Digital Ischemia



Filed under: What You Wish For-S — Teepwriter @ 16:13


Scottish uplands.  A sturdy, stone mansion faces a glen from a hillside undulation, surrounded by a cottage, barn, small estate buildings, mature trees.  The burn and a dry stone wall form boundaries on either side.

In the front doorway, DAD, 60s, beams a welcome from his pale, worn face.  POLLY, 30s, skips to him, arms outstretched, face glowing with suntan, fit but empty.

A fine wooden porch shelters the front door.  Its carved design has a circle with an embedded gold ring.


Spacious campus.  Paths and grass areas link a mix of old and modern buildings.  Clumps of students mill about.


In grand stage wings, Polly fidgets beneath her professional façade.  Beside her, ANDREA, 40s, is calm, in control.  They peek at the steep, gathering audience.

Is he a student or just wandered in off the street?!


Row two, ward nine.

Some state!  Did you see Knitting Nancy in row four?

Is she wearing the other end?!

Andrea chuckles.  Polly freezes, staring at the audience.

That has to be twins by the fire exit.


Andrea glances at Polly.

Never mind.  Show mode.


The auditorium writhes with diverse, variously attentive faces.  Polly poses on the stage, deliberately facing one side of the audience.

…the parapsychological powers of newly hatched chicks were suddenly irresistible to me.  Any ideas what this is?

Polly clicks a pointer.  An abstract image projects behind her.  She steps aside, narrows her eyes, sweeps the audience.  Most audience members consider the image.

Polly focuses on KNITTING NANCY’S unfinished garment, reluctantly allows her eyes to flit along a few seats.

WILL, 30s, tries for unremarkable but exudes intriguing intensity.  His eyes pierce at Polly.  She regroups.

Uh, okay, any guesses?


Airy, bright concourse with French windows to paved and grass areas.  Polly mingles among groups of audience, answering questions.  Andrea keeps a distant eye on her.

A couple of groups away, Will weaves through the crowd toward Polly.  She glimpses his approach, drifts to the next group away from him.  He closes on her.  She evades him, reaches an open French window, darts out.


Polly leans back on a wall, breathing out anxiety.  She monitors the open French window.  Will exits, searching.  She catches his eye, winks.  He grins, jerks to her.

Feeble attempt to avoid me.

I want you to myself.

So I can identify your mystery picture?  I’m horrified that you’re still getting mileage from my intimate–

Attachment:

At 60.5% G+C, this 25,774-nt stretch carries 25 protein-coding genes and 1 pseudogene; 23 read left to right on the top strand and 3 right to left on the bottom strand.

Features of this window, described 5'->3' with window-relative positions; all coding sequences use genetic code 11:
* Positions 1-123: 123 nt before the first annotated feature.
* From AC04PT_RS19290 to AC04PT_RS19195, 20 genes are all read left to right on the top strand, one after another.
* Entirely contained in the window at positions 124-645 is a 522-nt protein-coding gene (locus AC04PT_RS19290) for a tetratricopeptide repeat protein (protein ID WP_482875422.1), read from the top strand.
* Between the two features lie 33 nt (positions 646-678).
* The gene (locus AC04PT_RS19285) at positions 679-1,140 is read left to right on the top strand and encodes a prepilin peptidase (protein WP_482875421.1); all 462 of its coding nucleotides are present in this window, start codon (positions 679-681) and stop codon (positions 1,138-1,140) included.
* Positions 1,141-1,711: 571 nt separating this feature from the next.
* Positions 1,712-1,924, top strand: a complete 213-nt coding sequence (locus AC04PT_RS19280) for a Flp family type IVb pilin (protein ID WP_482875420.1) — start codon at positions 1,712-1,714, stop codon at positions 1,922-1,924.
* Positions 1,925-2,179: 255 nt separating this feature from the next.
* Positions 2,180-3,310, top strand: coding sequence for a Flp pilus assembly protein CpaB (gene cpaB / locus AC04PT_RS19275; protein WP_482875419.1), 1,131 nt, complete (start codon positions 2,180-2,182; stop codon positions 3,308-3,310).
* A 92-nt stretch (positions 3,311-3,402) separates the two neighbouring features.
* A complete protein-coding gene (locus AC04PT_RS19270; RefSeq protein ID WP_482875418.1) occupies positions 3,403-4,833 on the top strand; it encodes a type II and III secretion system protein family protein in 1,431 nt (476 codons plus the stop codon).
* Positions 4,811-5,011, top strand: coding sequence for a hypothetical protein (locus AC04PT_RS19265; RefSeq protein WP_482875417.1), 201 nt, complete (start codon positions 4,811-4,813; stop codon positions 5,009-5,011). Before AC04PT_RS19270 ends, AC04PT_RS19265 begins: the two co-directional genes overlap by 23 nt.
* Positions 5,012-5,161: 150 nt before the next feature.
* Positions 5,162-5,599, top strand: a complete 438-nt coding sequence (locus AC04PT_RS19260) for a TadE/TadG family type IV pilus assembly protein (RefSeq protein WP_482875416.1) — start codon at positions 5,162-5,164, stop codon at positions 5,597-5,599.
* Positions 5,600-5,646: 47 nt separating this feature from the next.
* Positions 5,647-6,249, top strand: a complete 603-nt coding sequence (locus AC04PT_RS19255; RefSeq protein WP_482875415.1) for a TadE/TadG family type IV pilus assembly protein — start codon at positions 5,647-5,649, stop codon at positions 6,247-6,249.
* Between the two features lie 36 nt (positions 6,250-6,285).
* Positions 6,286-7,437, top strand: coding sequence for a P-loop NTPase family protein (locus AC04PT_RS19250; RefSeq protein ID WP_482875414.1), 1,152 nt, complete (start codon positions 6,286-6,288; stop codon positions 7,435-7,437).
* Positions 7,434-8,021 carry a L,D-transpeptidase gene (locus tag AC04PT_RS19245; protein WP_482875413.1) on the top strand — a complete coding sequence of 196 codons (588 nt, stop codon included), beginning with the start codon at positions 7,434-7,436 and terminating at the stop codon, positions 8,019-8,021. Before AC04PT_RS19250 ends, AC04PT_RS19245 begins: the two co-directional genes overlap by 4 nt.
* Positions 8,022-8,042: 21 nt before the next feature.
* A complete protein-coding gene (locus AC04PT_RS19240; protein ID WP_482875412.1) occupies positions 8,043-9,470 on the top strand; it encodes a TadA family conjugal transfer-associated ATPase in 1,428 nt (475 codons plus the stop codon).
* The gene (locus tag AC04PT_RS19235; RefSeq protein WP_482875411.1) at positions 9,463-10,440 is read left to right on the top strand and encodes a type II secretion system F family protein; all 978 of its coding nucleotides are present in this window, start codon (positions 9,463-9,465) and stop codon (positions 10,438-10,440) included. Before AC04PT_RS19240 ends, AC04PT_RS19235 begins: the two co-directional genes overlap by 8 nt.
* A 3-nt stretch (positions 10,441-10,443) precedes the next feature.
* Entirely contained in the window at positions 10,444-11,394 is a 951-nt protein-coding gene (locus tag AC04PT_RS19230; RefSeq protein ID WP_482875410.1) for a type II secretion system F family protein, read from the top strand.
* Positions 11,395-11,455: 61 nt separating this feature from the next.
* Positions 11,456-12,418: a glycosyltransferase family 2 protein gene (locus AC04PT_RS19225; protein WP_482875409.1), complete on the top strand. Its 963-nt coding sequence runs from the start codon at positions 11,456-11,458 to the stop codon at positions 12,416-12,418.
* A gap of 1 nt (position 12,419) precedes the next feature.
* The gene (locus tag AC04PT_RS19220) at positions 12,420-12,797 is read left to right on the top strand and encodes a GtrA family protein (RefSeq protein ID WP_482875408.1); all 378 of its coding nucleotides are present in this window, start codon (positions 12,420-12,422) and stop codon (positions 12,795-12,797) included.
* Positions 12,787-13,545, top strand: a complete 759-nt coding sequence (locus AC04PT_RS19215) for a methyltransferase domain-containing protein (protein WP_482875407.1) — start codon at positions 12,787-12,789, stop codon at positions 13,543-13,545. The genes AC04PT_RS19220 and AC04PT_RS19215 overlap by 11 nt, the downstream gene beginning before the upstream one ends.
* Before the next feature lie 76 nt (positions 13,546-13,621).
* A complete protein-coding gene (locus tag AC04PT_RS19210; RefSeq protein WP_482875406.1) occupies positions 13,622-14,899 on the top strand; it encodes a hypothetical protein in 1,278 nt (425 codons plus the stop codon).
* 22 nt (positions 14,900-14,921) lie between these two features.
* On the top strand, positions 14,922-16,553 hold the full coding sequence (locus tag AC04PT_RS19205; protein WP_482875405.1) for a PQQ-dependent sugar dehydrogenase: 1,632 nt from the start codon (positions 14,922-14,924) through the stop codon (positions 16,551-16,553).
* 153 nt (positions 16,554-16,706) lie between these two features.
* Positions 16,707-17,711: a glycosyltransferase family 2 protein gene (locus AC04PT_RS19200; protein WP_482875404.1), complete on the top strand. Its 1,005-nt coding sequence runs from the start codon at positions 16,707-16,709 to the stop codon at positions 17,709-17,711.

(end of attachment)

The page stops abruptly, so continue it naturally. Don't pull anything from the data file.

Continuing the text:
–Polly?  Are you hiding?

Polly peeks to the French window, implores.

Five minutes?

Is this it for another year?

Polly focuses on Will, shakes her head.

Dad’s giving up the house; the old heap’s finally mine.

I heard about your mum.  Sorry.

Polly opens and closes her mouth, gently touches Will’s arm.  He starts, his eyes fixed on her.

So, you know where I am.


Polly and Andrea scoot between buildings, carrying professional bags, grasping clothing against the wind.

Sign them today, okay?  Should I have a note of your confidant?

What?  Oh, no, unrequited childhood nemesis.  Uh, he’s Will Timmott.

The physicist?!

Is he famous?!

His lecture style is… almost as weird as yours.

Polly chuckles nervously.

The picture is him.

In what way?!

His perception of me, recorded from… extracranial field holograph-atising… magic.

Oh, yeh.



Filed under: Jalopy — Teepwriter @ 16:43

You thrust a fistful of grubby, glinty cinder dust on the bench. The evidence clatters, scatters.

“This is yours.” Where’s the rush of relief, the release of withholding?
“Aye,” Nicol expires, in his usual, barely interested fashion. He draws his attention back to you with fierce concentration. “I needed more, do you see? For this.” He gestures the surrounding explosion of components arrested by the cave.

Why is he guilty? Side-swiped again, you hurtle down cognitive cul-de-sacs. Only one remains:
“You sent Laz to buy it from me.”

As usual Nicol makes a grinding gear drop to match your sputtering spark. He never uses his information advantage.
“I needed you to lead me to it.”
The belated impact takes your head back a full four inches.
“This is your catalyst?”

A nexus of gnats swirl on an eddy of air, their tiny wings flipping between dark and pale grey as they wheel through a shaft of sun. For brief time there you had a value.



Filed under: Jalopy — Teepwriter @ 08:47

An exquisite anticlimax. Inertial ground rock set into a swooping sensory illusion as your receptors adjust back down.